“We believe the commission had a difficult time because of how commission staff worded the motion,” she said. “The recommendation from staff didn’t include conditional concurrence, but in the previous staff report (in June), there was conditional concurrence language that had been used.”
Thursday’s decision hinged on a vote by Commission Chair Dayna Bochco, who paused for a moment before voting in favor of the project’s visual impacts. Just minutes before, Bochco had been vocally skeptical of the hotel’s visual details and their compliance with the Coastal Act, a set of laws governing California’s coastline.
Johnson, speaking for HARP, called to attention the “confusing” nature of the vote and its reliance on a double negative: A “no” vote, for instance, rejected commission staff’s slated decision to object to the hotel.
And just minutes later, the commission again approved the hotel on the grounds of water supply, adding conditions that the Rancheria must keep the commission posted on both its routes to securing water access.
Currently, neither of the routes is a sure thing. While commissioners during the meeting chafed at the tribe’s verbal promise to find water, the final 8-3 decision didn’t reflect their qualms, nor did their votes line up with an earlier tiebreaker vote on visual impacts.
“It seems a little incongruous that for one of the votes, (the hotel) did not meet the Coastal Commission standards,” Johnson said, “but the commission turned right around to give it a contingency approval based on water.”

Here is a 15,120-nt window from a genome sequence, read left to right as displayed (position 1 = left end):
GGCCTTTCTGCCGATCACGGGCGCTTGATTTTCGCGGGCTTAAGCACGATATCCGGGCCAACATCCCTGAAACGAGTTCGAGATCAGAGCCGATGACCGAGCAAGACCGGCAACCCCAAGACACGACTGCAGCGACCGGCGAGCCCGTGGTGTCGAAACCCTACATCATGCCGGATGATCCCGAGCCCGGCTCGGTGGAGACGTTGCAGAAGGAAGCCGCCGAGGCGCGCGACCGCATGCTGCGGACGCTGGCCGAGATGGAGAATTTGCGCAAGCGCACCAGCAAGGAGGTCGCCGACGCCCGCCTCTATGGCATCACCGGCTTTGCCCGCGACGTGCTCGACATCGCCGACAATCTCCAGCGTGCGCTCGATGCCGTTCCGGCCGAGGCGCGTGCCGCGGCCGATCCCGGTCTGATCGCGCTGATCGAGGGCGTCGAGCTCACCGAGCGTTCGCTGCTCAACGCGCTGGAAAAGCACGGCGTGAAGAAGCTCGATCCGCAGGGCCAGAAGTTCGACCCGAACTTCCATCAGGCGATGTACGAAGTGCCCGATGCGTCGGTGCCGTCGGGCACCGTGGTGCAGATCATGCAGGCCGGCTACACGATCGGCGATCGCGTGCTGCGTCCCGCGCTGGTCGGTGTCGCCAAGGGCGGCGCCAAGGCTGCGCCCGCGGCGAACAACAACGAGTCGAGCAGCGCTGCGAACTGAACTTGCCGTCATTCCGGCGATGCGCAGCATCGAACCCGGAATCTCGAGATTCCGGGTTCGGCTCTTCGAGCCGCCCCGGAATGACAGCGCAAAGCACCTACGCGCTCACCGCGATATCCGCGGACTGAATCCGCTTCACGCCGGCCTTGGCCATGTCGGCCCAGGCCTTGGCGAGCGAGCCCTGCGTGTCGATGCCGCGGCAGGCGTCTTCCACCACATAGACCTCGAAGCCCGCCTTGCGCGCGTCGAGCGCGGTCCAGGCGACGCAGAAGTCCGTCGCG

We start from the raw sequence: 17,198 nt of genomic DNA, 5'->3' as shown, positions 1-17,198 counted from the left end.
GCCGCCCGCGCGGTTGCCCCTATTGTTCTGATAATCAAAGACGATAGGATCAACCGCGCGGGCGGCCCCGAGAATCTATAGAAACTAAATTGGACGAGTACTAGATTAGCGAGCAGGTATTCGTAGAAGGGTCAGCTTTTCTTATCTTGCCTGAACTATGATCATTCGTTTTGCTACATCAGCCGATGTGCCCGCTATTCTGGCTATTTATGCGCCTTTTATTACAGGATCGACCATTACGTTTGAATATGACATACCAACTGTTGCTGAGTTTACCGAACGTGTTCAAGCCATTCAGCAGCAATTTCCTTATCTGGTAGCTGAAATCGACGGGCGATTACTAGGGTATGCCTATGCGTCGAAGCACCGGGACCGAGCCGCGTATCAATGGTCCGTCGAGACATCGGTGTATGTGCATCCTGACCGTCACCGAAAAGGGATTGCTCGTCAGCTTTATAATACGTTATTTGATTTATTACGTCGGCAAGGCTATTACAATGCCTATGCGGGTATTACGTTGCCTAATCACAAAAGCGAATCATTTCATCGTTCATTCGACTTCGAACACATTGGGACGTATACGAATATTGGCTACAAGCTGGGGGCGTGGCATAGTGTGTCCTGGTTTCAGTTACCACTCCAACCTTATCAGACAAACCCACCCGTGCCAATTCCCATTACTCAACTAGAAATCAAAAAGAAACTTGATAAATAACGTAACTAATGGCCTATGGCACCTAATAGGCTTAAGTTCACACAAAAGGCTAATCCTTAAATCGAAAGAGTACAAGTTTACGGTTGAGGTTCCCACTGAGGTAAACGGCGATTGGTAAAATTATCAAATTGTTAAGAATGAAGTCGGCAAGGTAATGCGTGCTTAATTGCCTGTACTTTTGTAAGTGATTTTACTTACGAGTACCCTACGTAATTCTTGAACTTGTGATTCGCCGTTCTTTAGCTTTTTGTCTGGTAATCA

Hostler-Carmesin said the Rancheria is more concerned with meeting the commission’s conditions and less worried about a lawsuit. If the tribe is sued, it will respond, she added.
The commission signing off on the project’s consistency with the Coastal Act had legal implications in a different way: Had the commission sided against the project, the Rancheria wouldn’t immediately be forced to listen. As a federally recognized tribe, it answers to the Bureau of Indian Affairs, not state policies.
Rancheria officials had committed to working with commission staff, even after the commission first objected to the hotel at its June meeting in San Diego. But in the face of a “no” vote, the tribe would have pushed on — leaving the commission with a decision on whether to pursue litigation.
“I probably shouldn’t say this, but if it had been ‘no,’ we would’ve kept on,” Garth Sundberg, the tribe’s chairman, said after last week’s meeting. “It wouldn’t have made a difference.”
Self said he was “disgusted” by Sundberg’s comment and what he called the Rancheria’s “disregard” for California and coastal laws.
“They don’t care,” he said. “They know that because they have the sovereignty argument, they’re not going to even try.”
Self has sued the Rancheria over its efforts to enter a federal land trust over Trinidad’s harbor area, hoping to put the Rancheria’s repeated verbal guarantee of public beach access into writing.
A judge is expected to make a ruling on the lawsuit within the next two months, Self said.
Shomik Mukherjee can be reached at 707-441-0504.